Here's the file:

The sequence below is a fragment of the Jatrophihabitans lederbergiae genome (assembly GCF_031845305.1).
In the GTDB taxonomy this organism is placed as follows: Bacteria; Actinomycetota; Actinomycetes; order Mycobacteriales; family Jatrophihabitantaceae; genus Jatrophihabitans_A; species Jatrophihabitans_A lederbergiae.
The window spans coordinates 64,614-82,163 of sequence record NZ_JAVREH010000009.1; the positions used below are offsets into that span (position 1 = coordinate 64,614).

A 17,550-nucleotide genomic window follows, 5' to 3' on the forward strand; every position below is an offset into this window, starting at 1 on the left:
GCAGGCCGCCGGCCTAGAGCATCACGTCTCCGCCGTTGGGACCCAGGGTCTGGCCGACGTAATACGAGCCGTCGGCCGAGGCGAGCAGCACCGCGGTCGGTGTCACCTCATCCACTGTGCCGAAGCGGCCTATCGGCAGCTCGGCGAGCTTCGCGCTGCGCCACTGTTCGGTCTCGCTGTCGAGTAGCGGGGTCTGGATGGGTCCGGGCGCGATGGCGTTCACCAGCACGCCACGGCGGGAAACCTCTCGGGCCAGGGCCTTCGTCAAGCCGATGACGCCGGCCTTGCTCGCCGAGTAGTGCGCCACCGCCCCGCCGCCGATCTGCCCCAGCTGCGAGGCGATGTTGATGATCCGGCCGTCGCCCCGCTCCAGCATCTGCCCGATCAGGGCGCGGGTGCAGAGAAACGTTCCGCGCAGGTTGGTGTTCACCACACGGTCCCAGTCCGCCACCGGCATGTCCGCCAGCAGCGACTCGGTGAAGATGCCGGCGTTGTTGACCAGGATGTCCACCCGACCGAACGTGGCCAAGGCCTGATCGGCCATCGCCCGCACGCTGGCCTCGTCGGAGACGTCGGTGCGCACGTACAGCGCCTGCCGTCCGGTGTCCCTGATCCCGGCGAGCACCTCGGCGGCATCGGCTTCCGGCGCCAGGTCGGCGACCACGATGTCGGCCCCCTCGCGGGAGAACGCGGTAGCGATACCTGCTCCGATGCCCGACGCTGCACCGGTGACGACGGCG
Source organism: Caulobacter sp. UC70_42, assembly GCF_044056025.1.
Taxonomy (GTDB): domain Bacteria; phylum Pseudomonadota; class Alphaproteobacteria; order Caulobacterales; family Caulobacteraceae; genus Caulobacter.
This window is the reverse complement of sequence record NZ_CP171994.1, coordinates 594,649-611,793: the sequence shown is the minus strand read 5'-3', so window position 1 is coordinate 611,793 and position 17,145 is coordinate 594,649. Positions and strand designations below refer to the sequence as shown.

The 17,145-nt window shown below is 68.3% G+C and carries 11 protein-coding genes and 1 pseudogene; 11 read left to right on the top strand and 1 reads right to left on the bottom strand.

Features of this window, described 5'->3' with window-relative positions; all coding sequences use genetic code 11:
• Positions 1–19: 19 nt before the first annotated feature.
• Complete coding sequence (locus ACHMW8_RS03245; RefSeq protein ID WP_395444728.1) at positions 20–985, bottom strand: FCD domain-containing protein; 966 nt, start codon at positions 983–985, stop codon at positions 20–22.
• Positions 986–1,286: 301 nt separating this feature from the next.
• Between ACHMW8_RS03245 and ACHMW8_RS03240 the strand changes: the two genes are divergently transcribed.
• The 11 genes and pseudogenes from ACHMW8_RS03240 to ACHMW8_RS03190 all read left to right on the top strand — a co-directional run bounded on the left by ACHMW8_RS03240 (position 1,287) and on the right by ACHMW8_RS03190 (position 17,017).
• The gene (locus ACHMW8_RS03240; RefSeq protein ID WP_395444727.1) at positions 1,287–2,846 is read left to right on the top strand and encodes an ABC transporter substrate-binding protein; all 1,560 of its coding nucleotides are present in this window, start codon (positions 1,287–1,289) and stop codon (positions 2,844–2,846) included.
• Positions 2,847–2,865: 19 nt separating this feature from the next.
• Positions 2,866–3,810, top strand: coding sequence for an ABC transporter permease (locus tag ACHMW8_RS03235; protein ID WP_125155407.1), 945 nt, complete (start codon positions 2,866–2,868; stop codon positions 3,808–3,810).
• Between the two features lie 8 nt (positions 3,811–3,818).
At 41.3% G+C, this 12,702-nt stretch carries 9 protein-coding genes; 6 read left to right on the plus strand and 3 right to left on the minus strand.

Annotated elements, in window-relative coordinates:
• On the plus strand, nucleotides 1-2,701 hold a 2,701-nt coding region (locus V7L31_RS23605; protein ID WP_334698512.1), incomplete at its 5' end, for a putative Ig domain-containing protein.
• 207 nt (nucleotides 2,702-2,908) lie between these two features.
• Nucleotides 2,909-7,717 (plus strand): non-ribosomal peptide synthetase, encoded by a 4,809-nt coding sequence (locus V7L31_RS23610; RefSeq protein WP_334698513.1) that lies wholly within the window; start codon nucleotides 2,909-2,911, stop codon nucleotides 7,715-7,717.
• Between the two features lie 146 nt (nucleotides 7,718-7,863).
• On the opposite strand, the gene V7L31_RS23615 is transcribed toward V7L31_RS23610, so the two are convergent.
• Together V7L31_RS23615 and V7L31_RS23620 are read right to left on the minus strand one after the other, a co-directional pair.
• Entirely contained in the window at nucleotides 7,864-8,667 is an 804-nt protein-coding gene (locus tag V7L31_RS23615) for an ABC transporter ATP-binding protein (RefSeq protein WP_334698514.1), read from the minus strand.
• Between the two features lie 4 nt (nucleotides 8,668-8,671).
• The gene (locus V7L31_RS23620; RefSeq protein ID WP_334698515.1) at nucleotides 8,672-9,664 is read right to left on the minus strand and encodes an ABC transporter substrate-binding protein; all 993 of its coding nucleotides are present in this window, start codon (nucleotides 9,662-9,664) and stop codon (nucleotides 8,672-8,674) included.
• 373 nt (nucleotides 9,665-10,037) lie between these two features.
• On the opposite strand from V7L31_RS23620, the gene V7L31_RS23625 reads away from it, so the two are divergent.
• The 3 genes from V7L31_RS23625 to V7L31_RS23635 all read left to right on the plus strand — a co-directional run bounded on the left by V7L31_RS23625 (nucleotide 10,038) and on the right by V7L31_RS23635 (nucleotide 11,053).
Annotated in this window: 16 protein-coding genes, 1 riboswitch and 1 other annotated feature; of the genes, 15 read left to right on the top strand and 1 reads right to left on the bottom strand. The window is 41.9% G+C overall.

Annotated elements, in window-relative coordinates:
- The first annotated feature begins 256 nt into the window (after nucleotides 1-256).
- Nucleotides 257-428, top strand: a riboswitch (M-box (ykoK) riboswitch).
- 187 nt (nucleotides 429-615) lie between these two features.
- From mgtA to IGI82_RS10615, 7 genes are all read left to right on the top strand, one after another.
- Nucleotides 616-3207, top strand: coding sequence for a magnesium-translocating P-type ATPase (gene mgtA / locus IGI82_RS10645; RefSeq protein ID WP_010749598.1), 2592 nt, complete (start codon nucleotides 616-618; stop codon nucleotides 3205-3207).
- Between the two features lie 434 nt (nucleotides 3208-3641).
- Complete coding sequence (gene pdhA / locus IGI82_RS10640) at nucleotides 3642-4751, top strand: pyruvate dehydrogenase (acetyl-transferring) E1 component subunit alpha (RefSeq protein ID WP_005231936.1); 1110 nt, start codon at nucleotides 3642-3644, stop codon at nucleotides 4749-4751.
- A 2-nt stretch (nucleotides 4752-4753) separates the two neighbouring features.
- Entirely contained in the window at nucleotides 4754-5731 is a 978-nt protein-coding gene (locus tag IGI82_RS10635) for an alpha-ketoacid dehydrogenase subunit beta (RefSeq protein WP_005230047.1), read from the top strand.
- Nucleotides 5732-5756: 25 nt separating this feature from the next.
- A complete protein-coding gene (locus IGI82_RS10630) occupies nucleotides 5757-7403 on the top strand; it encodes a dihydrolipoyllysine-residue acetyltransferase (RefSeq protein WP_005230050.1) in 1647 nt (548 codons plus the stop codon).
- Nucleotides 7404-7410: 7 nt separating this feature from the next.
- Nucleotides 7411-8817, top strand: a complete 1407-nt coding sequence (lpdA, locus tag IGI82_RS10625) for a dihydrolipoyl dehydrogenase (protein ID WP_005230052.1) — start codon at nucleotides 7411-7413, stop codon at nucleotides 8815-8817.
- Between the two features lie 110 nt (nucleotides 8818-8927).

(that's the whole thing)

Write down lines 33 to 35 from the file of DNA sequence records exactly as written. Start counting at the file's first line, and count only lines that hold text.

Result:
• The 3 genes from V7L31_RS23625 to V7L31_RS23635 all read left to right on the plus strand — a co-directional run bounded on the left by V7L31_RS23625 (nucleotide 10,038) and on the right by V7L31_RS23635 (nucleotide 11,053).
Annotated in this window: 16 protein-coding genes, 1 riboswitch and 1 other annotated feature; of the genes, 15 read left to right on the top strand and 1 reads right to left on the bottom strand. The window is 41.9% G+C overall.

Annotated elements, in window-relative coordinates: